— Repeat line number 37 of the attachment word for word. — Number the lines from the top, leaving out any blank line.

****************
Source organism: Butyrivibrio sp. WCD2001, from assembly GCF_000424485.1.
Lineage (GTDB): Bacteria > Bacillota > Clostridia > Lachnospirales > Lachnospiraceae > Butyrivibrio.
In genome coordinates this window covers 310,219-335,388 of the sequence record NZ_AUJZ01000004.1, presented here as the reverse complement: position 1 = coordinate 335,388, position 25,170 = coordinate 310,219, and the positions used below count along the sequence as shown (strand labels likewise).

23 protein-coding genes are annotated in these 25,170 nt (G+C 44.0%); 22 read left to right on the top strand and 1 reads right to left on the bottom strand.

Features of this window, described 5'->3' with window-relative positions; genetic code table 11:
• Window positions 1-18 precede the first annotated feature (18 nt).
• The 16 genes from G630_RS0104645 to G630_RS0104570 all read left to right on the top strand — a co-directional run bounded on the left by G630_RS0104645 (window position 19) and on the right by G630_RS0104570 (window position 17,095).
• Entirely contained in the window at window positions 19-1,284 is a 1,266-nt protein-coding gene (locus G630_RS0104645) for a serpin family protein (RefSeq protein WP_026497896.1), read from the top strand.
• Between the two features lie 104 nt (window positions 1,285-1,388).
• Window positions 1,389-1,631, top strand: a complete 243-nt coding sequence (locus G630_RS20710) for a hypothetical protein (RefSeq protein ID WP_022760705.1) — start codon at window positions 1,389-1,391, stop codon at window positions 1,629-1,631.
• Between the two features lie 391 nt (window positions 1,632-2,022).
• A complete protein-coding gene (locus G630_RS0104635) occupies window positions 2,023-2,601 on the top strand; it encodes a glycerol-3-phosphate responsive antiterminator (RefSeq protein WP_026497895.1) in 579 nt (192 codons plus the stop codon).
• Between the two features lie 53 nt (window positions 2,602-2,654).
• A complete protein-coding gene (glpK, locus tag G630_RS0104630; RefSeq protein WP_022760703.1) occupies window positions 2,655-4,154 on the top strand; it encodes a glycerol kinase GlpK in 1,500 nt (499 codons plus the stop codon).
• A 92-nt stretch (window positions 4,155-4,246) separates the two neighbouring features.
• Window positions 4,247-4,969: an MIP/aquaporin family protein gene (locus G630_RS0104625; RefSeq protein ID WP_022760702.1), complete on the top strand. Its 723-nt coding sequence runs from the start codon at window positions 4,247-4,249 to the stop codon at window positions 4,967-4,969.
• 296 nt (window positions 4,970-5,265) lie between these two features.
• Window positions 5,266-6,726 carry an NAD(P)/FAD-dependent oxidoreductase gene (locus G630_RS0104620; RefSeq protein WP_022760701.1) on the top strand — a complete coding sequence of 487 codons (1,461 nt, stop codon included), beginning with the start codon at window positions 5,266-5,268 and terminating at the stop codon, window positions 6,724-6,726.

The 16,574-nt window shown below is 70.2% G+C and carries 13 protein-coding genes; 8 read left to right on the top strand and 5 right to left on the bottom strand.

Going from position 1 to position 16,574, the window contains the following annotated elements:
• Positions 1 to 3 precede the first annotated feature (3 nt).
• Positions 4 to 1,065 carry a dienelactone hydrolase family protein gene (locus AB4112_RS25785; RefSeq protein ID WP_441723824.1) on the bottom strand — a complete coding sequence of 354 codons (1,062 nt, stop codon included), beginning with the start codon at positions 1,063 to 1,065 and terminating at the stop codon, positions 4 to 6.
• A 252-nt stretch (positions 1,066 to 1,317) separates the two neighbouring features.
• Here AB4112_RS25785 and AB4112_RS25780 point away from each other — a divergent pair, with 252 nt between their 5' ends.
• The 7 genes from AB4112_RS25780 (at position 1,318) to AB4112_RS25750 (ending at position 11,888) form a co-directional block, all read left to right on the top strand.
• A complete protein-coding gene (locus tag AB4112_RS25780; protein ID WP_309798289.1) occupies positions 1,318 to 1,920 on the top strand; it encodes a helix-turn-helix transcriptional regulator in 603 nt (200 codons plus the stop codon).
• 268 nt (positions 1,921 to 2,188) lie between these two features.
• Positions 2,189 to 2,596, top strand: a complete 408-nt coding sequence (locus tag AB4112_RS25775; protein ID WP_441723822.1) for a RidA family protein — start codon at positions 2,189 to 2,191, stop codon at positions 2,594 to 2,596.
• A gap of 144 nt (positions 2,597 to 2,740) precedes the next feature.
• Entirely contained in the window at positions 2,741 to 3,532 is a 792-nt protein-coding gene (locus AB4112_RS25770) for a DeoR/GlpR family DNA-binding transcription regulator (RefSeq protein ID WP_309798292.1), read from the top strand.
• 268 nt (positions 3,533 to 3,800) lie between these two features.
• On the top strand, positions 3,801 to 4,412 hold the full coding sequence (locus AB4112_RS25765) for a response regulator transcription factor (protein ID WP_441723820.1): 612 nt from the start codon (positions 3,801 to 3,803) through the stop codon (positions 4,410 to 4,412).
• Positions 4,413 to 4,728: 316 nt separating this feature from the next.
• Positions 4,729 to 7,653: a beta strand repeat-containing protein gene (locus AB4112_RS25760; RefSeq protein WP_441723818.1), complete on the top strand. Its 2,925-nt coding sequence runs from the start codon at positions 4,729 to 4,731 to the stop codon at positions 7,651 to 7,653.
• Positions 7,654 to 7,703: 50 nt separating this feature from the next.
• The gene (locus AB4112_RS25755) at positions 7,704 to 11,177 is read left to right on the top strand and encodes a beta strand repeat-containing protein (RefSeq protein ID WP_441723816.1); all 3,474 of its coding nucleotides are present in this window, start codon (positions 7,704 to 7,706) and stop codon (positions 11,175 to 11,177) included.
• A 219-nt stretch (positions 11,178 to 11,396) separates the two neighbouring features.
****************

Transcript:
• A 219-nt stretch (positions 11,178 to 11,396) separates the two neighbouring features.